It is God’s great desire to be among his people and to see not only that they are shepherded rightly but that he himself be the good shepherd, who is among them, attentive, walking with them in justice and mercy. Here God rules his people as the good shepherd. In his kingly freedom, God has the power and authority to choose a people and to form them, but his care remains limited until he sends his Son. In the Incarnation, God no longer contents himself with intervening from heaven on the side of the poor: he crosses over to him as a man. In the Incarnation God enters into human fellowship. In the process, he shows himself the divine ground and origin of all fellowship as Father, Son and Holy Spirit. In the Incarnation, the foundation of all reality is shown to be Trinitarian love. God can address the individual human person as a “Thou” because he already has a “Thou” in himself. Because he is a Trinity of Persons, God can be among his people in the most intimate manner conceivable while remaining sovereign Lord of the universe.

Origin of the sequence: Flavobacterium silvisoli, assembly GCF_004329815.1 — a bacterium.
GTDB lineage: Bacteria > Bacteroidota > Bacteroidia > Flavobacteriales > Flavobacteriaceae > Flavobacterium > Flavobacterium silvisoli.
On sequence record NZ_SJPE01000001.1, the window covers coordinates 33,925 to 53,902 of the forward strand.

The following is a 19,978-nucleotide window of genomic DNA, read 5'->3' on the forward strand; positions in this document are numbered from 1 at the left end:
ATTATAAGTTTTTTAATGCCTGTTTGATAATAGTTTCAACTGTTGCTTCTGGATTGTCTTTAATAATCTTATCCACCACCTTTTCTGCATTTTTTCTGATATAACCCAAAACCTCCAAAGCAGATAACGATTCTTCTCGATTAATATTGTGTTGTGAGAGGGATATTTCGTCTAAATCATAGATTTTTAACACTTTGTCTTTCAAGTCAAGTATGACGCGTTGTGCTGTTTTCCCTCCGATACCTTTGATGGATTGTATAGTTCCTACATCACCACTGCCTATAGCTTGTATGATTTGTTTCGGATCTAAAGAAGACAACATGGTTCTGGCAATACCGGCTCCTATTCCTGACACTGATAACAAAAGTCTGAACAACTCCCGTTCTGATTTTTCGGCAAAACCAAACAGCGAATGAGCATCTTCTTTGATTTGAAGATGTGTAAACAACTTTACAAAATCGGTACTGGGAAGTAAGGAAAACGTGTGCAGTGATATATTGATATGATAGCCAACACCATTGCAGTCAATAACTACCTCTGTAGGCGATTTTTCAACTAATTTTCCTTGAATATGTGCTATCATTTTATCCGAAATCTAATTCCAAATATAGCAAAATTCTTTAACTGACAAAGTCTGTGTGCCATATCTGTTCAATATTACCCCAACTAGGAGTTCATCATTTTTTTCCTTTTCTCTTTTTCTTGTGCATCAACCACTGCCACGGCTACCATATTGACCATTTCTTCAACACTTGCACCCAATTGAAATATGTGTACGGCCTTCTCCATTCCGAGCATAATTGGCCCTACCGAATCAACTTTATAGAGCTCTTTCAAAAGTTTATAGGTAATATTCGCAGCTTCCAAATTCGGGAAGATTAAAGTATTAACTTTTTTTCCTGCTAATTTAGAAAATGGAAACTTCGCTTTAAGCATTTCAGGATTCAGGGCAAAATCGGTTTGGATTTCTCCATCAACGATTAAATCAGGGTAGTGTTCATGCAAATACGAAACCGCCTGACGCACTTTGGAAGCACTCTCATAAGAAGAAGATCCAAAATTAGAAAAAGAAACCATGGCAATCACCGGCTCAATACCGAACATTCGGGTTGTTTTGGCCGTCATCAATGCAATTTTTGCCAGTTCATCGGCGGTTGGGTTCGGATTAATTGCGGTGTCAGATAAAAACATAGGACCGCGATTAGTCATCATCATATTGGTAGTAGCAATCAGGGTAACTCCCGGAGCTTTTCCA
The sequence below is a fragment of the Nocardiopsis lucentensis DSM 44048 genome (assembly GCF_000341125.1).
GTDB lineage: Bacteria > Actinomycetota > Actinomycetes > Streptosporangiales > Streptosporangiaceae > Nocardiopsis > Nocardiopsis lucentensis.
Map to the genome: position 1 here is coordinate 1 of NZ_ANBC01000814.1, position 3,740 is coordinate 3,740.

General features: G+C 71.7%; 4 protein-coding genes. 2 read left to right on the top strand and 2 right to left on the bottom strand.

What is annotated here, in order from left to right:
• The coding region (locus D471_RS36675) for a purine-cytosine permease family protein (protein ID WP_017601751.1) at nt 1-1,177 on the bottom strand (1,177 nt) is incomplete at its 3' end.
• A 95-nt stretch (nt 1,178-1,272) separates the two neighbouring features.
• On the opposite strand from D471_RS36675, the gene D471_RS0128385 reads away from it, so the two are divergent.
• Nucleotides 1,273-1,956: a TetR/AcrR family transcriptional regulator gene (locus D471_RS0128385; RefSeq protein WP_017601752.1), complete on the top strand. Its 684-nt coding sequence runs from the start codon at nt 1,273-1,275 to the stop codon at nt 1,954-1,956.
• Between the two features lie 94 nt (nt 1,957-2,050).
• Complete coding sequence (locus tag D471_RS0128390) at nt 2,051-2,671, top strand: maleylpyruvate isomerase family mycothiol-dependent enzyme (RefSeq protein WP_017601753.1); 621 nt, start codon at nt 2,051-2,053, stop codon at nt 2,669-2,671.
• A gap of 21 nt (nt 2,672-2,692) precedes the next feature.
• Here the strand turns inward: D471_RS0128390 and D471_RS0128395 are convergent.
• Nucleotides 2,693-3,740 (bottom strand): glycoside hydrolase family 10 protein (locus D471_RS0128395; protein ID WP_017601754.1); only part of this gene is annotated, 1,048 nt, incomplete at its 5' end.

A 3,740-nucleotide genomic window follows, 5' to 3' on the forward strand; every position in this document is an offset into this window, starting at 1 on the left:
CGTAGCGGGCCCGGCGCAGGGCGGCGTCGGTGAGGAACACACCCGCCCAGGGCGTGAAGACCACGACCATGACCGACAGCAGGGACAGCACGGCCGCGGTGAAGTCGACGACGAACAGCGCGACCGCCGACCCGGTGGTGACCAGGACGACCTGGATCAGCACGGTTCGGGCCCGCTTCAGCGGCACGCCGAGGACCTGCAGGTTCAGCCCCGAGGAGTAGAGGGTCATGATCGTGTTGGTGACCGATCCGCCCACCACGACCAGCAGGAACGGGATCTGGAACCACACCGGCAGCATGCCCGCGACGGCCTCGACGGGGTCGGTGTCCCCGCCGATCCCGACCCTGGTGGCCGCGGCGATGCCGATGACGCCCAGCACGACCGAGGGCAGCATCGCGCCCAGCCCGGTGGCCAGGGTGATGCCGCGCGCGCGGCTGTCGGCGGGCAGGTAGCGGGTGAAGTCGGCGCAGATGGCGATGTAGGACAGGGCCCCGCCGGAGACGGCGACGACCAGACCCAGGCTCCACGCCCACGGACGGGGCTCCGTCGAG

Jesus, fulfilling his Father’s will, goes about his life on earth, moving toward death, unwaveringly faithful to his commitment to serve rather than to be served, and to give his life as a ransom for all; succeeding indeed in pouring out his blood for the new covenant for all. This gift changes everything, for from now on, every one of our fellow-human beings, whatever their relation to us, whether friend or enemy, is in the words of St. Paul, ‘the brother for whom Christ has died’ and, from now on, whoever sins against his brother or sister sins against Christ. Because God’s chosen and beloved only Son has borne the guilt of every human being and has died for them, he can identify himself with every human being. And when he comes as King in his glory at the last judgment, he has the authority to say, “Whatever you have done to one of the least of my sisters or brothers, you have to me.
Photograph by Brother Brian. Excerpts from a Homily by Father Timothy.